Mandira Bedi
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Mandira Bedi opens up about why she had to cover-up her tattoo


Along with making quirky style statements — noodle strap blouses, bob hairdo and religious tattoos on navel and nape — actor Mandira Bedi is known for apologetically following her heart. However, it has not been a smooth ride.
In 2010, the actor got into trouble when her Ek Onkar tattoo — that she got made on the back of her neck in 2004 — left some fringe groups fuming.
Mandira recalls, “It all started during the 2007 Cricket World Cup tournament. And people in Punjab [after noticing the tattoo on TV] were burning my effigies. I had to put an apology in newspapers, and things became calm for a while. But, a couple of years later, when I had worn a sari for an event in Ludhiana, some photographer clicked a photo and tried to incite things. Then around election time [in 2010], a criminal case was filed against me.” She adds that she felt bad for her parents who had to go through so much “as the apology was put in all vernacular papers in Punjab.”
It was then that she decided to cover it up in 2014. She says, “Although I found out later that there’s no case as such but I decided I’m not going to fight it now. If there are people who are narrow minded and having a problem with something like this, I wanted to get done with them.”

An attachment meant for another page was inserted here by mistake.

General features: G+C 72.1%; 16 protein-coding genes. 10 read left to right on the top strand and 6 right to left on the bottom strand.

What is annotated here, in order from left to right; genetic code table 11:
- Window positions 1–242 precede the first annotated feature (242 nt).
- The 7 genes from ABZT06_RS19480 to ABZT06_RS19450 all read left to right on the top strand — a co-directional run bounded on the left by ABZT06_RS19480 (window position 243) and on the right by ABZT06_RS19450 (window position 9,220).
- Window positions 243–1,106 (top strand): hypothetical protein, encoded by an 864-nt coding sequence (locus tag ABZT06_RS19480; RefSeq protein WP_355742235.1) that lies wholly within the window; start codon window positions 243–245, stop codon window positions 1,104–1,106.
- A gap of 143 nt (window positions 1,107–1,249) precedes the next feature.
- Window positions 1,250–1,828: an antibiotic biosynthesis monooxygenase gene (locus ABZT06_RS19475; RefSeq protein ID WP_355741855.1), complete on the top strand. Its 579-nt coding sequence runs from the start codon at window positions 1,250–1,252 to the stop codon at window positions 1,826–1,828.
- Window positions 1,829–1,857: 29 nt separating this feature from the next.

About its new version, she shares, “The central element is an African symbol that means ‘God is great’ and the wings symbolise: ‘now I am free’. Otherwise, whenever I used to go to Punjab, I had to hide my previous tattoo with a bandage or conceal it with makeup.” She also reveals that she went with tears in her eyes to the tattoo artist and asked him to cover it up.
Mandira maintains that it was unfortunate that her beliefs were questioned and taken out of context. “The idea was never to hurt anyone’s sentiment. It’s my body and I am not disrespecting it in any way. The reason I got it in first place was because it meant [and still means] so much to me. Ek Onkar [God is One] is a beautiful philosophy, and I thought there’s nothing more permanent in my life than this. My grandmother used to have it on her hand and it’s something I’ve grown up with since I was a child,”she says.